I’m reading the last bit of Deborah Orr’s, autobiography, Motherwell: A Girlhood. In many ways John Wilks, should read, According To The Dandelions: A Boyhood. I trade in the nostalgia game so recognise the junk and faux gold that some writers sell. I can sift through the rubbish (lots of it written by yours-never-truely). But poetry scares me a bit, to paraphrase Stephen Mulrine’s The Coming of the wee Malkies.
Haw missis, whit’ll ye dae when the wee bit poetry come,
If they dreep doon affy the wash-hoose dyke,
An pit the hems oan the sterrheid light,
An play wee heidies oan the clean close wa,
Missis, whit’ll ye dae?
Where I come from, you see, poetry was always for women. I admit I cheat, a bit, and read poetry as prose. I don’t gie a fuck whit the rules are. And I don’t believe there is a conspiracy to keep me silent and my poems unpublished, because, if there is, I’m part of the conspiracy. Poetry has a hard enough job without me adding to the misery of mankind.
All readers play the part of Emperor in the colosseum of words. Reading is my religion, so I plump up the cushion quite willing to give words on a page a fighting chance and a thumbs up. Too many books and words that give me a headache and it’s a thumbs down.
John Wilks, Dandelions, gets a thumbs up, because like Deborah Orr’s Motherwell, his is a world I know, I’ve lived. His words are my words. When poetry says what you didn’t actually say, without saying it, but you go— right. It resonates somewhere inside you, then, it rings true, and the wee Malkies willnae get you.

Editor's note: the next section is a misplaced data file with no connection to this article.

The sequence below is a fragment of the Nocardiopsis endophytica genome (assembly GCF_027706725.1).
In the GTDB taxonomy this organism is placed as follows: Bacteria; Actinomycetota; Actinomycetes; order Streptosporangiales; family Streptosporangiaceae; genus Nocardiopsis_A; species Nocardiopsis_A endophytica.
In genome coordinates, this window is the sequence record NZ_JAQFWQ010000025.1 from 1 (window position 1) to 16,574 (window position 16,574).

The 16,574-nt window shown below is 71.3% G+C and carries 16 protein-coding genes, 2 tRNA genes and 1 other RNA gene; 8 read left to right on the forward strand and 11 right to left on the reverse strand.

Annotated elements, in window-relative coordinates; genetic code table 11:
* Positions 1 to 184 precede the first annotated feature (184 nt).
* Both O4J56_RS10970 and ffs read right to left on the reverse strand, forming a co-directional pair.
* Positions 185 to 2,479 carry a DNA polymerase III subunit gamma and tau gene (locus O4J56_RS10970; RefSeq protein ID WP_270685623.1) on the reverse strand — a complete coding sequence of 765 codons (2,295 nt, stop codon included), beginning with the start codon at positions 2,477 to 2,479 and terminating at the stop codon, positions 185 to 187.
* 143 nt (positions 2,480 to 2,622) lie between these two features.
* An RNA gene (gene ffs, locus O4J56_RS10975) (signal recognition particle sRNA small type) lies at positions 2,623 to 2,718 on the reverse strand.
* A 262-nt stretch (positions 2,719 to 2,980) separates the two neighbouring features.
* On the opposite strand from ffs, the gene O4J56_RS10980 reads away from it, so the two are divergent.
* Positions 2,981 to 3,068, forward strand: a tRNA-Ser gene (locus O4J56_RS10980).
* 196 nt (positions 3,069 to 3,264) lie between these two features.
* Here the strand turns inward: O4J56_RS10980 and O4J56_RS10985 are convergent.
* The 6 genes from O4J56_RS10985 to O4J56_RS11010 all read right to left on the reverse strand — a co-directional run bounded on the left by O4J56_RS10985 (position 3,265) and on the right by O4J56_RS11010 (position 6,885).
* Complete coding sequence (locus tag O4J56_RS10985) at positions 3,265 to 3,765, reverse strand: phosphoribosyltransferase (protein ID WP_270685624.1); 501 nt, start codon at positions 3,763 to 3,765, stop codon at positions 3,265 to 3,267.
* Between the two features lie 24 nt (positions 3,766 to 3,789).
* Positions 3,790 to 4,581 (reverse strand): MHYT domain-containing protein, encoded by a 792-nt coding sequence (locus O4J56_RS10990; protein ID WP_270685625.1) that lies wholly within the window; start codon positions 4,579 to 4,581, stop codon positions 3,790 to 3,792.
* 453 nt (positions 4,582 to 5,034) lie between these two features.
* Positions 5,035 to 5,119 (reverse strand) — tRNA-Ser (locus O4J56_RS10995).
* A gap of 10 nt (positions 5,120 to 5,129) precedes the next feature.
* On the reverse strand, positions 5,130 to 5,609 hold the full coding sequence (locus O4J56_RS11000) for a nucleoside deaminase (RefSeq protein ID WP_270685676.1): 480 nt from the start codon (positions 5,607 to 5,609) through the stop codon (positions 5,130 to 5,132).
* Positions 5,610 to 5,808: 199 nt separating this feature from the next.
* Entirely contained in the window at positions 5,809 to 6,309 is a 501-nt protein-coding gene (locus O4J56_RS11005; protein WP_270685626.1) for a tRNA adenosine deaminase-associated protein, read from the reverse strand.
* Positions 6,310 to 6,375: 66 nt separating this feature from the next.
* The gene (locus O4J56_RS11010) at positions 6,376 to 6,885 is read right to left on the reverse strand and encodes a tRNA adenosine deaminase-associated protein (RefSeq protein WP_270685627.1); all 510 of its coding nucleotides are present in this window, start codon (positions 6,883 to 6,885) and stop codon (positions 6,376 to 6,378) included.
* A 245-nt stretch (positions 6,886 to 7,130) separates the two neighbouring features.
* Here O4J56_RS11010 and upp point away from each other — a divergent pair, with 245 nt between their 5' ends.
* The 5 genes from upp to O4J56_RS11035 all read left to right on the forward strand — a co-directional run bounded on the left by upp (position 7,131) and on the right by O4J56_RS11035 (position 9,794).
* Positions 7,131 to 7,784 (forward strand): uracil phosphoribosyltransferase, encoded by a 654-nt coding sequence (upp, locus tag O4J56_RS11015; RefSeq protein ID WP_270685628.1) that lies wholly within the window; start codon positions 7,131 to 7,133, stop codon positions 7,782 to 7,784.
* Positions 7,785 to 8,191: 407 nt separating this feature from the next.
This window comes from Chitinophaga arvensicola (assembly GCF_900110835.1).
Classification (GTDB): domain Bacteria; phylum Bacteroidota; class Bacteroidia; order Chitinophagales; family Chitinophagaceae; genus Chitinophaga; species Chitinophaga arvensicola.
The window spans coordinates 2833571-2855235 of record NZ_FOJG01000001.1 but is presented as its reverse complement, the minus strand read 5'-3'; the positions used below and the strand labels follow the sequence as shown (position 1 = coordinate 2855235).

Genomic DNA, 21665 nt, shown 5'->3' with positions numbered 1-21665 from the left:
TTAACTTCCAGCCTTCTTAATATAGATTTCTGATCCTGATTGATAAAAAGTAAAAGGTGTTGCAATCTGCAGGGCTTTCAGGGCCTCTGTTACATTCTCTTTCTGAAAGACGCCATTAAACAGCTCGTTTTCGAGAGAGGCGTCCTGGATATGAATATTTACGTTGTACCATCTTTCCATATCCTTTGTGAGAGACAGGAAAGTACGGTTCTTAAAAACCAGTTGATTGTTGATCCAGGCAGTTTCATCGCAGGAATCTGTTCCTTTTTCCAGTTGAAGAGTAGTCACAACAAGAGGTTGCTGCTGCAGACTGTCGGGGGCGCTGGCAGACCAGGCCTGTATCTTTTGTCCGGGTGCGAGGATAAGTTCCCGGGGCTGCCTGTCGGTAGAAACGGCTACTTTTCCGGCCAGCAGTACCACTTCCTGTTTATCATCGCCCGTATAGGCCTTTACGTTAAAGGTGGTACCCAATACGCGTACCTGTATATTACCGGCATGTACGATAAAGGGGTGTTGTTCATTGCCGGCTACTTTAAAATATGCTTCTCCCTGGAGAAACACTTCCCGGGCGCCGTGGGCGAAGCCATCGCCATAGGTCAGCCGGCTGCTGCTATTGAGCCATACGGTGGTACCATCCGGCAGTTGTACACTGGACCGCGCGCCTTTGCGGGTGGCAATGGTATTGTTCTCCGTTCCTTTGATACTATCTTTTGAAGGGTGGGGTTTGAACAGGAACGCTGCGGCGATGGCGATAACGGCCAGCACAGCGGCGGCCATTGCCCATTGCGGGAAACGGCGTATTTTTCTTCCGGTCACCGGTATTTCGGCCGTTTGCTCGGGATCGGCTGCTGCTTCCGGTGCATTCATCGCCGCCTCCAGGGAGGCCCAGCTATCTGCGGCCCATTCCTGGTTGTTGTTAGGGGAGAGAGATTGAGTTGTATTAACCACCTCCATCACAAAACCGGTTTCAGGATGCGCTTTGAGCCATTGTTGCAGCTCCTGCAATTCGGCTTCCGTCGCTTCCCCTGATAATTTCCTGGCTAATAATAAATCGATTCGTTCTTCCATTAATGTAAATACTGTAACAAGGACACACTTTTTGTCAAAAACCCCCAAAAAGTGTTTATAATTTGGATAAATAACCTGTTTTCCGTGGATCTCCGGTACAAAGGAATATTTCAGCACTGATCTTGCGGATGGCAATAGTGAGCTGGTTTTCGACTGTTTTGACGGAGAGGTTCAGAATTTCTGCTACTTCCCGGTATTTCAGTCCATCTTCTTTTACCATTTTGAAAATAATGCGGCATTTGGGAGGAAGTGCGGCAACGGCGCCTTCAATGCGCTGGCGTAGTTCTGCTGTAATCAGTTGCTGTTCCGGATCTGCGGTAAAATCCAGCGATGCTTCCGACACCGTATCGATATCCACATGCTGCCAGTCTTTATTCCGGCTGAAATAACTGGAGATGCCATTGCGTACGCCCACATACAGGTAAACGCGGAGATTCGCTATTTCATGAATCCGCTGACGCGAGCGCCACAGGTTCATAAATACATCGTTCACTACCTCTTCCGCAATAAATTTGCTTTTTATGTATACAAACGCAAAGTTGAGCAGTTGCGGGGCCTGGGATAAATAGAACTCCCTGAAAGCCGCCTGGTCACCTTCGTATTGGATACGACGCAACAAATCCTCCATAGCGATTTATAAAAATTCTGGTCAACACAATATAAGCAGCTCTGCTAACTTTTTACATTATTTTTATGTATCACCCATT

Getting the Picture, for example.
Let me draw you a picture, he said;
meaning: you are stupid.
This from someone that can barely scribble
a stick figure whose knowledge
of anatomy is crude, at best.
I hear that voice, I get that, it is part of my past of self, of self-knowing and the tribe of people I know or have known.
The Girl I Wanted
I wanted a girl who would hold my Mars bar
and use it for a microphone.
The kind of girl I could follow
up the stairs of Routemaster
and I would be watching the curves
of her cheekbones, the ozone depleting
bounce of asymmetric hair,
the nebulae round her eyes.
I can open any page in John Wilk’s collection of fifty poems and I’m staring back. The Girl I Wanted was Pauline Moriarity. Here she is on a Routemaster bus. Here she is in my heart. Not broken. Not mended. Not wiser—because I never got older. Sshhh, whisper it, that’s the secret of poetry, like the wee Malkies I’m always waiting, always there, and John Wilks has mastered it well.
Let me put you in the picture, he said;
meaning: watch your back, I’ve been talking behind it.